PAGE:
Medical Devices Biocompatibility Testing
The diversity of formats and materials from which medical devices are developed can make it challenging to design tests that adequately assess their safety and efficacy. From polymers, metals, ceramic, biodegradable, and novel materials to an array of solid and porous scaffolds, creams, gels, liquids, fabrics, cements, coatings and surface treatments, we’ve seen it all. Whether you require testing of raw plastic materials (USP Class I to VI) or a finished device, our experts can devise an appropriate biocompatibility testing plan, drawing from our comprehensive portfolio of in vitro and in vivo services.
Don’t know where to start?
We offer a range of safety evaluation and biocompatibility services for medical devices.
Biocompatibility Testing for Medical Devices
In vitro cytotoxicity (GLP, ISO 10993-5)
Cytotoxicity in vitro screening assays are a sensitive method to rapidly assess the biocompatibility of the test material (extract) when in contact with a specific cell culture. The qualitative version with L929 cells complies with both ISO10993-5 and USP (paragraph 87).
The neutral red uptake (NRU), (ISO 10993-5:2009 (E)), is an in vitro assay designed to evaluate the cytotoxic potential of medical devices using mouse fibroblast BALB/c 3T3 cells. Toxic substances can modify the cell surface or the lysosomal membrane, causing lysosomal fragility and other adverse changes that gradually become irreversible. Such adverse changes cause inhibition of cell growth and/or cell death, which will decrease the amount of NR retained by the culture.
Figure 1: Example of a 96-well plate of a positive control (sodium dodecyl sulfate) used in the Neutral Red Uptake assay (NRU). NT= Non-treated (Blue). Since viable cells retain the NR, the intensity of the colored wells (pink) is directly associated to high cell viability.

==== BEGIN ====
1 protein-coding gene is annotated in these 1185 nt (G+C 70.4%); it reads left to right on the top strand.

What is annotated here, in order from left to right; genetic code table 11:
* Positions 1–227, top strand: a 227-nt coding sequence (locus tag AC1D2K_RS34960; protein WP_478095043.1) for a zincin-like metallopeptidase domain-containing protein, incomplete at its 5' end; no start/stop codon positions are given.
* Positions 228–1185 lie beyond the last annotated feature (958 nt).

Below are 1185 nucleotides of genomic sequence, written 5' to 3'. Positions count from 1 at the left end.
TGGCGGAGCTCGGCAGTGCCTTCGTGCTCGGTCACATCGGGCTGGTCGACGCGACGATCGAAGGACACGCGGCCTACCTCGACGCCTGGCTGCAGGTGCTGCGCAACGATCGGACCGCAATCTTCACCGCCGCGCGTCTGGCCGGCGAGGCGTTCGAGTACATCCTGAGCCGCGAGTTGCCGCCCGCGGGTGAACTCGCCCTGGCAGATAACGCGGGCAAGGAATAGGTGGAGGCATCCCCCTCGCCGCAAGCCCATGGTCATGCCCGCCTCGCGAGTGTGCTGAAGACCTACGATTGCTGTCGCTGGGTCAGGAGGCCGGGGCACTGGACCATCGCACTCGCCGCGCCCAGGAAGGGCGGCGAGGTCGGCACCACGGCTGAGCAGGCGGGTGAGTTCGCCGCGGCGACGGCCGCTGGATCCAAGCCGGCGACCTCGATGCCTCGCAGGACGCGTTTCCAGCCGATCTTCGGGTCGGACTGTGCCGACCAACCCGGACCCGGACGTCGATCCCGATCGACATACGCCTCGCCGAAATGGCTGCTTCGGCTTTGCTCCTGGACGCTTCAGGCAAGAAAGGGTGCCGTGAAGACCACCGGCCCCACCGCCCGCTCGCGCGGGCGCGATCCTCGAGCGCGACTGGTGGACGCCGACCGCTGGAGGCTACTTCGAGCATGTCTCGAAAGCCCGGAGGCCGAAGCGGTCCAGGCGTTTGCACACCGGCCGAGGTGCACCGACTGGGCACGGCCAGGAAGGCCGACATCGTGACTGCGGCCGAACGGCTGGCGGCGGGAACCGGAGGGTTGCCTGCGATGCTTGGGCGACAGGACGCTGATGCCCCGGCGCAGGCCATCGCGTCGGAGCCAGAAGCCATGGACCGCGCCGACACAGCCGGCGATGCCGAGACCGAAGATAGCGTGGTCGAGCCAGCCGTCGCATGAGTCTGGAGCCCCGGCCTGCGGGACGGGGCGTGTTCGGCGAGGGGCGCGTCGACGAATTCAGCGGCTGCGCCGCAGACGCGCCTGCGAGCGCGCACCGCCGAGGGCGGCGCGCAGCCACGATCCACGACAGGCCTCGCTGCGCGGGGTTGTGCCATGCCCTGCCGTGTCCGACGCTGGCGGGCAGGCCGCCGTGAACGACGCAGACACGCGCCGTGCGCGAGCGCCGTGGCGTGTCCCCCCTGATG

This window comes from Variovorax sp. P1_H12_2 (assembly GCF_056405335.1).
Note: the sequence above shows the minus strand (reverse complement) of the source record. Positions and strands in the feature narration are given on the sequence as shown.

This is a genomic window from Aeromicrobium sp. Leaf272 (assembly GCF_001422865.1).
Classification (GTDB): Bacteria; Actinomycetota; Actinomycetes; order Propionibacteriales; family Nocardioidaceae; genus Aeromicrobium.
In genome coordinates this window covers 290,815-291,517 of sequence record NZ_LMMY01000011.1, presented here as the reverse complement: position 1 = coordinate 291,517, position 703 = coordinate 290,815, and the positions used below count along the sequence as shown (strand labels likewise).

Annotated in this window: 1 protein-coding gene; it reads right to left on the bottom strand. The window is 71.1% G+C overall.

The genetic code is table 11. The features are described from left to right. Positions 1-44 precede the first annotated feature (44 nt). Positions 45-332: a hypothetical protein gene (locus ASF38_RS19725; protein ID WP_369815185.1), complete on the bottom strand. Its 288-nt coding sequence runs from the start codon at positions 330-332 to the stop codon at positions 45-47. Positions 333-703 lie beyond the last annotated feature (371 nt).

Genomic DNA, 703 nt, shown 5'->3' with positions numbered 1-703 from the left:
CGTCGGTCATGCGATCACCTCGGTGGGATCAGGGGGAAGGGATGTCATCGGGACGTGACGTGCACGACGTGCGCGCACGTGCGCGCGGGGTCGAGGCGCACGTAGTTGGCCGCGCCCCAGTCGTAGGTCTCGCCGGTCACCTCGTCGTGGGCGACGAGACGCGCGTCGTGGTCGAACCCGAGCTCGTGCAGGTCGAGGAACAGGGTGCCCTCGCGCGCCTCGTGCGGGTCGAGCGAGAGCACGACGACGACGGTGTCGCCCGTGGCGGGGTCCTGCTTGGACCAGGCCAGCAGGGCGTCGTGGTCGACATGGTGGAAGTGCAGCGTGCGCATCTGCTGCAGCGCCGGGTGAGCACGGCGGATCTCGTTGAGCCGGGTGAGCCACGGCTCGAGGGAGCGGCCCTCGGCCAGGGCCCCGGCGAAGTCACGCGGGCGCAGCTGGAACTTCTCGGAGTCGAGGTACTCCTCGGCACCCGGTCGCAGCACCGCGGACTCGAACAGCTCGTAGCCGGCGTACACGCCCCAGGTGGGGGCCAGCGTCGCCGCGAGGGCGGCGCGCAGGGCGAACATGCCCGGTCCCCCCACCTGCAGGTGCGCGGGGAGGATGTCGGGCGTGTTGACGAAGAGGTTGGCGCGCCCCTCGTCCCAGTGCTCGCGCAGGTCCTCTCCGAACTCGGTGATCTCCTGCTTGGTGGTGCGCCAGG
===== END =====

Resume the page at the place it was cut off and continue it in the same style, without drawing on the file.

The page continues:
Sensitization (GLP, ISO 10993-10)
Sensitization biocompatibility testing for medical devices is used to determine the allergic or sensitizing capacity to the repeated or prolonged exposure of a test material. Sensitization is characterized by delayed reactions that are not localized, independent of dose.
- Local lymph node assay (LLNA)
- Guinea pig maximization test (GPMT)
Irritation or intracutaneous reactivity (GLP, ISO 10993-10)
Irritation biocompatibility testing consists of in vivo screens that evaluate the potential of test materials – or their extracts – to cause irritation on the exposed part of the body. Standard studies are single-exposure evaluations. Based on clinical product use, studies may be customized for evaluation of repeat exposures.
- Topical irritation (skin, buccal cavity, vagina, urethra, rectum)
- Intracutaneous reactivity: Single or cumulative exposure in accordance with the intended clinical use
Pyrogenicity study in rabbits (GLP, ISO 10993-11)
Bacterial endotoxin testing or rabbit material-mediated pyrogen testing detects endotoxin on the biomaterial surface and any related pyrogen reaction via endotoxin contamination with a known specified toxin limit.
Genotoxicity (GLP, ISO 10993-3)
Genetic toxicology biocompatibility testing for medical devices evaluates the potential of the test article to induce gene mutations or chromosome damage using a battery of bacterial, mammalian cells in vitro, and in vivo test systems. This critical information constitutes an essential part of preclinical studies because genetic damage can cause an increase in the incidence of heritable diseases and cancer in human populations. Physical or chemical agents that induce such effects by interacting with genetic material and altering their structure are considered genotoxic.